Exploring how to better promote and distribute European films around the world at Cannes
by Marta Bałaga
- CANNES 2017: At the round-table organised by the EFADs and the European Commission, the focus was on finding solutions to improve the export, promotion and distribution of European films worldwide
Is Europe a production giant or an “export dwarf”? That was one of the first questions asked at the round-table discussion held on 21 May, during the Cannes Film Festival. According to Martin Kanzler, of the European Audiovisual Observatory, it’s actually… a bit of both. While the number of European film exports has grown from around 400 to 600 movies per year, only one in five European flicks gets exported outside Europe. And that’s not to mention that as far as admissions go, he said, the USA is still “in a league of its own. In comparison to these numbers, everyone else is a dwarf. But among the dwarves, Europe at least seems to be the biggest one,” added Kanzler.
Popular European releases can be divided into three groups: big-budget action-thrillers, animated family films, and high-profile arthouse dramas – preferably co-productions shot in English with an international cast and based on familiar content. But as director general of the CNC Christophe Tardieu was quick to stress, the fight for European cinema goes way beyond simple financial motives. “It is not just about a bigger and better presence at the international markets. Cultural diversity is a priority for us, especially when dominant players such as Netflix want to impose their own rules and force their cultural imperialism on the rest of the world,” he added, referring to the controversial addition to this year’s main competition on the Côte d’Azur.
As the participants (including, among others, Lucía Recalde, European Commission; Daniela Elstner, Doc & Film International and Europa International; Richard Lorber, Kino Lorber; Christian Brauer, AG Kino and Europa Cinemas; Daniel Melamed, New Cinema Israel and Europa Distribution; Catherine Trautmann and Roberto Olla, Eurimages; and Loïc Wong, Institut Français) shared their own experiences, most seemed to agree on one thing: change cannot be stopped. This is also why, as stressed by Martin Schweighofer (president of European Film Promotion), it’s crucial to encourage younger people to discover European films – films they simply do not watch. “This discussion could have happened last year – we are always talking about the same things, and it’s really boring,” he admitted rather bluntly. “We need to discover who these kids are and why they don’t go to the cinema. That really is the essential thing: how do we communicate with the YouTube generation? We need to pick their brains and see why they want to see something, how they watch it, and whether or not they pay for it. So we can meet again next year and have the same discussion, or we can finally address these things.”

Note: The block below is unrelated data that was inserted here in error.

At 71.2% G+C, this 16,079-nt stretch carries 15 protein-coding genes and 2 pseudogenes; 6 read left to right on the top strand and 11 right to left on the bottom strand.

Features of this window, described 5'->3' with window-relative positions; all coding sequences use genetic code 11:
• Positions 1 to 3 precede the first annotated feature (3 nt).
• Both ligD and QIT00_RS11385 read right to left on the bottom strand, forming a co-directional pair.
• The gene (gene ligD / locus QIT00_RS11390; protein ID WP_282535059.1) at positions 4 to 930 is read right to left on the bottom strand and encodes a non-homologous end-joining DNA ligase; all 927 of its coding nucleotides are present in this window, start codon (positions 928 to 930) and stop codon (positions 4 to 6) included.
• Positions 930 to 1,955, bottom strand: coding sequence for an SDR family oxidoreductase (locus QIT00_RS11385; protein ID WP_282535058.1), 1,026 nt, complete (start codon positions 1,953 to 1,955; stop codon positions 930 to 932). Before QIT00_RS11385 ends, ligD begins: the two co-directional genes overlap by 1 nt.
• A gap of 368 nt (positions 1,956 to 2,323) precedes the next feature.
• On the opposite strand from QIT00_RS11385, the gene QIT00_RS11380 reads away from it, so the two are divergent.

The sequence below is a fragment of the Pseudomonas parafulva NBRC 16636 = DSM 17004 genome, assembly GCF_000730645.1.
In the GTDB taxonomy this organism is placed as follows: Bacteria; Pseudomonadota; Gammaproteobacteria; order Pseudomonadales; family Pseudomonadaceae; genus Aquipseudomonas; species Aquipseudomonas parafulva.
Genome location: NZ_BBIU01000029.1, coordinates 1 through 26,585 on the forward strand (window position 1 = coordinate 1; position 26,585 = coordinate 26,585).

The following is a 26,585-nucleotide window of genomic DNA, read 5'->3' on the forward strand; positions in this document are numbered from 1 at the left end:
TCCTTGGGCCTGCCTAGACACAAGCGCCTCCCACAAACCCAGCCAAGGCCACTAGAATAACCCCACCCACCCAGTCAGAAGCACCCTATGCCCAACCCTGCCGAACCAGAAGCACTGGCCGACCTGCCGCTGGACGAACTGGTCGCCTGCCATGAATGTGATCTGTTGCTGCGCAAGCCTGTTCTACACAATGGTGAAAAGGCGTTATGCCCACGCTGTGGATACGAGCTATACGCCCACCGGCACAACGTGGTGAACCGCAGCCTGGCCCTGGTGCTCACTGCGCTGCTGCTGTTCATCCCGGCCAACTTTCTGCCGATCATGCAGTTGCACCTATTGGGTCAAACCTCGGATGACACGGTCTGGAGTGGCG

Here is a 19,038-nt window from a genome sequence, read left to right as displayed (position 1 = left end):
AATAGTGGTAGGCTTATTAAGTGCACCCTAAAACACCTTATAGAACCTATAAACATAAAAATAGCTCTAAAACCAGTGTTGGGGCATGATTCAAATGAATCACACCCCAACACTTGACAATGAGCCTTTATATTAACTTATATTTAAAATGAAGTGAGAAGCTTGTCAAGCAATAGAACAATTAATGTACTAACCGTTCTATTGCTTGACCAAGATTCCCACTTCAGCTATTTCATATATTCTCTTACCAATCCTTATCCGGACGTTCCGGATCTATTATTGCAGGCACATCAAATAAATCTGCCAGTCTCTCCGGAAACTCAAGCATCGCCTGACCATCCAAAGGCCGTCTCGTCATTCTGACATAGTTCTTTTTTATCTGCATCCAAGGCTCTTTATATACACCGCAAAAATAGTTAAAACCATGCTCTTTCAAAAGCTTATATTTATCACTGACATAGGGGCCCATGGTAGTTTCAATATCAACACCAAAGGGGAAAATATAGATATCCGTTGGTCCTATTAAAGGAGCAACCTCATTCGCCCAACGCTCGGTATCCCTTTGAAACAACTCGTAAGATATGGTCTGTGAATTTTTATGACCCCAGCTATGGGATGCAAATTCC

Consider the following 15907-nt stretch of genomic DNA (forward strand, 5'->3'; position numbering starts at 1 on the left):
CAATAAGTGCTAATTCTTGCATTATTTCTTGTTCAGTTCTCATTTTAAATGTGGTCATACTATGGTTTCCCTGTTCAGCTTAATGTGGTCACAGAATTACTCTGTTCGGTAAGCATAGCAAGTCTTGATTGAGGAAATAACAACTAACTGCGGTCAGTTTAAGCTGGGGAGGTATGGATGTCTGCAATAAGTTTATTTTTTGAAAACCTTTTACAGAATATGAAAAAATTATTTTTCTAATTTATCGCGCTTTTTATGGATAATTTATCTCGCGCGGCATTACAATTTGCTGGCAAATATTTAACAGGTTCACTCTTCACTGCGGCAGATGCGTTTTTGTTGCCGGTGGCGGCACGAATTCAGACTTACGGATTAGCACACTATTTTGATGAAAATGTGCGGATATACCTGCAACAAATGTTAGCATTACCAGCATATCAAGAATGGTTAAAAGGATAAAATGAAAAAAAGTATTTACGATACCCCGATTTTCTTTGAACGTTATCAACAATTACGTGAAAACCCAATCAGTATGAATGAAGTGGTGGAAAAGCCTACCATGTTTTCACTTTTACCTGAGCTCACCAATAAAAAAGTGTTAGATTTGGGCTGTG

While covering everything from festival exposure to using national funds and EU programmes, the participants seemed to arrive at a similar conclusion: in order to reach out to the new audiences, Europe has to present a united front. “We need to develop a strong market share for our cinema, and in order to do that, I have three suggestions,” said Loïc Wong. “We need a network of European audiovisual attachés – and teamwork, because we don’t work together sometimes. I also think we have a problem with commercial material, which is necessary for online promotion,” he added.
Catherine Trautmann, president of Eurimages, echoed that sentiment. “We need an organisation which would be able to promote the trademarks of European cinema, and European cinema as a trademark. We need to reaffirm that European films are global – even if they are in different languages.”
One thing is sure: when it comes to European films, the search for effective solutions in an overcrowded and ever-evolving market is likely to continue. But if the discussion was any indication at all, it’s not going to be a struggle that has to be faced alone.
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